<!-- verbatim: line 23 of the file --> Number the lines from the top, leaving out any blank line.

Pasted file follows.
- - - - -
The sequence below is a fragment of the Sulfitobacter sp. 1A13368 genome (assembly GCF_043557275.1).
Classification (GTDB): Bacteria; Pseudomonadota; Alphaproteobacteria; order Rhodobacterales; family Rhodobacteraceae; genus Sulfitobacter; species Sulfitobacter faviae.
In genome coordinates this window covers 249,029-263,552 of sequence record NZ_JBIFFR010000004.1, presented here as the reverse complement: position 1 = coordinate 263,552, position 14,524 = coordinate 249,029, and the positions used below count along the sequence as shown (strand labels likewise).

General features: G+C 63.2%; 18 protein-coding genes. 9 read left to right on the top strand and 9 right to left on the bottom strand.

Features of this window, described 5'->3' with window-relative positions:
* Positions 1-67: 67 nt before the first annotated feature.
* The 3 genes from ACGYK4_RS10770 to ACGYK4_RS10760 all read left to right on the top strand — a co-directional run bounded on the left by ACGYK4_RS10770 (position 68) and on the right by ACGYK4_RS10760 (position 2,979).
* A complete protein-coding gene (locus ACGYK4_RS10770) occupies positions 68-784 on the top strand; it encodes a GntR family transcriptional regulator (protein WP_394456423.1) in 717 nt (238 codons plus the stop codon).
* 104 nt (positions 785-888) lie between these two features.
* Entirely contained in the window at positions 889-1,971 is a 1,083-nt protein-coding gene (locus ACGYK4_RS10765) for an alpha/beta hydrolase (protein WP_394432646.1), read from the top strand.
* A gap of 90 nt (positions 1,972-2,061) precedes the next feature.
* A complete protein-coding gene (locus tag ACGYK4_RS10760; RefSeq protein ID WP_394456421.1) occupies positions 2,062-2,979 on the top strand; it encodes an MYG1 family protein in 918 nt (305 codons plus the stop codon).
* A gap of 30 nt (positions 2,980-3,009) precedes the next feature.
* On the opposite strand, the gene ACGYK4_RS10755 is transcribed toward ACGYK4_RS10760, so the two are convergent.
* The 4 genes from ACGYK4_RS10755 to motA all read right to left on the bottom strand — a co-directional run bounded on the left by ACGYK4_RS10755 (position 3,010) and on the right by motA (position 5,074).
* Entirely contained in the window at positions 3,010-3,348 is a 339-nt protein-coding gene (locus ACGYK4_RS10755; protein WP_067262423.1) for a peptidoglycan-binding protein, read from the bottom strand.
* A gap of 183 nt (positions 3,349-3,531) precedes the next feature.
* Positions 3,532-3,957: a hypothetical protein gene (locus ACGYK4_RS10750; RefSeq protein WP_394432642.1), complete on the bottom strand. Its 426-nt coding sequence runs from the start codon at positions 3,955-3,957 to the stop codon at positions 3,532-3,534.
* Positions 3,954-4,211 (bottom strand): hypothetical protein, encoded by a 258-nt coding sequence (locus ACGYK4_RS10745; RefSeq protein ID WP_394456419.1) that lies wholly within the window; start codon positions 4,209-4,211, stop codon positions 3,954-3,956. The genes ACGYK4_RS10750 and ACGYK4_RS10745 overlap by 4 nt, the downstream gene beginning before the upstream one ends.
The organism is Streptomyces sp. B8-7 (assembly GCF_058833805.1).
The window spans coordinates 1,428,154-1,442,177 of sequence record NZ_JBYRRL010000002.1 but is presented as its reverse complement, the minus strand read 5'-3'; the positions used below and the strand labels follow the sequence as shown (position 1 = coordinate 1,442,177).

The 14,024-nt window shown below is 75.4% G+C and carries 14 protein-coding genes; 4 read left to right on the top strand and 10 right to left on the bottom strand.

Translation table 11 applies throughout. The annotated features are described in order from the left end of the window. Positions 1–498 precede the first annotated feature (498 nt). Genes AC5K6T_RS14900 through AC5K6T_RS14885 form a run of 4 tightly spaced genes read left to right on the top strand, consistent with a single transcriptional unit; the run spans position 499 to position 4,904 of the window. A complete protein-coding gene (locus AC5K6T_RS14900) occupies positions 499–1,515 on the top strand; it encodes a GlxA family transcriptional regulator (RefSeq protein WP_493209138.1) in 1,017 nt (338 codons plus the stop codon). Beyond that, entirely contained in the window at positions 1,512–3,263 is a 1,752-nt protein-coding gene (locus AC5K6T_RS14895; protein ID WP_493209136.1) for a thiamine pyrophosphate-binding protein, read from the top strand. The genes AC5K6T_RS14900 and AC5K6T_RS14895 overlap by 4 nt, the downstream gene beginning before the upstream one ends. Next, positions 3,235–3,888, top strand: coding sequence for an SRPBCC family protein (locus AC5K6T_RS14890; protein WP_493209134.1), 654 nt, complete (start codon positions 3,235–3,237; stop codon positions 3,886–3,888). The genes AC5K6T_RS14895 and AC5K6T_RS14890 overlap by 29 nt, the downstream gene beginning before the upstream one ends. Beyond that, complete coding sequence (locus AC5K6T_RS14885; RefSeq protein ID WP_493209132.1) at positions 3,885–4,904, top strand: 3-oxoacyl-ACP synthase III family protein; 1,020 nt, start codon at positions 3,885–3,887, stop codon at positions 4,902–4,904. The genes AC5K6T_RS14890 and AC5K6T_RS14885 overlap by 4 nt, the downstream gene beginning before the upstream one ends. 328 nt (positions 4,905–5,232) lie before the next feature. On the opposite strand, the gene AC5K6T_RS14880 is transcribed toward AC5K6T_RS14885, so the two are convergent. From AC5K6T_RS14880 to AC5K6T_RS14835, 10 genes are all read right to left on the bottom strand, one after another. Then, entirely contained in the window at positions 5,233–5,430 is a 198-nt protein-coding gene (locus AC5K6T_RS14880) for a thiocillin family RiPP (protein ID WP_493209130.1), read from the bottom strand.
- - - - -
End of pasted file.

Translation table 11 applies throughout. The annotated features are described in order from the left end of the window. Positions 1–498 precede the first annotated feature (498 nt). Genes AC5K6T_RS14900 through AC5K6T_RS14885 form a run of 4 tightly spaced genes read left to right on the top strand, consistent with a single transcriptional unit; the run spans position 499 to position 4,904 of the window. A complete protein-coding gene (locus AC5K6T_RS14900) occupies positions 499–1,515 on the top strand; it encodes a GlxA family transcriptional regulator (RefSeq protein WP_493209138.1) in 1,017 nt (338 codons plus the stop codon). Beyond that, entirely contained in the window at positions 1,512–3,263 is a 1,752-nt protein-coding gene (locus AC5K6T_RS14895; protein ID WP_493209136.1) for a thiamine pyrophosphate-binding protein, read from the top strand. The genes AC5K6T_RS14900 and AC5K6T_RS14895 overlap by 4 nt, the downstream gene beginning before the upstream one ends. Next, positions 3,235–3,888, top strand: coding sequence for an SRPBCC family protein (locus AC5K6T_RS14890; protein WP_493209134.1), 654 nt, complete (start codon positions 3,235–3,237; stop codon positions 3,886–3,888). The genes AC5K6T_RS14895 and AC5K6T_RS14890 overlap by 29 nt, the downstream gene beginning before the upstream one ends. Beyond that, complete coding sequence (locus AC5K6T_RS14885; RefSeq protein ID WP_493209132.1) at positions 3,885–4,904, top strand: 3-oxoacyl-ACP synthase III family protein; 1,020 nt, start codon at positions 3,885–3,887, stop codon at positions 4,902–4,904. The genes AC5K6T_RS14890 and AC5K6T_RS14885 overlap by 4 nt, the downstream gene beginning before the upstream one ends. 328 nt (positions 4,905–5,232) lie before the next feature. On the opposite strand, the gene AC5K6T_RS14880 is transcribed toward AC5K6T_RS14885, so the two are convergent. From AC5K6T_RS14880 to AC5K6T_RS14835, 10 genes are all read right to left on the bottom strand, one after another. Then, entirely contained in the window at positions 5,233–5,430 is a 198-nt protein-coding gene (locus AC5K6T_RS14880) for a thiocillin family RiPP (protein ID WP_493209130.1), read from the bottom strand.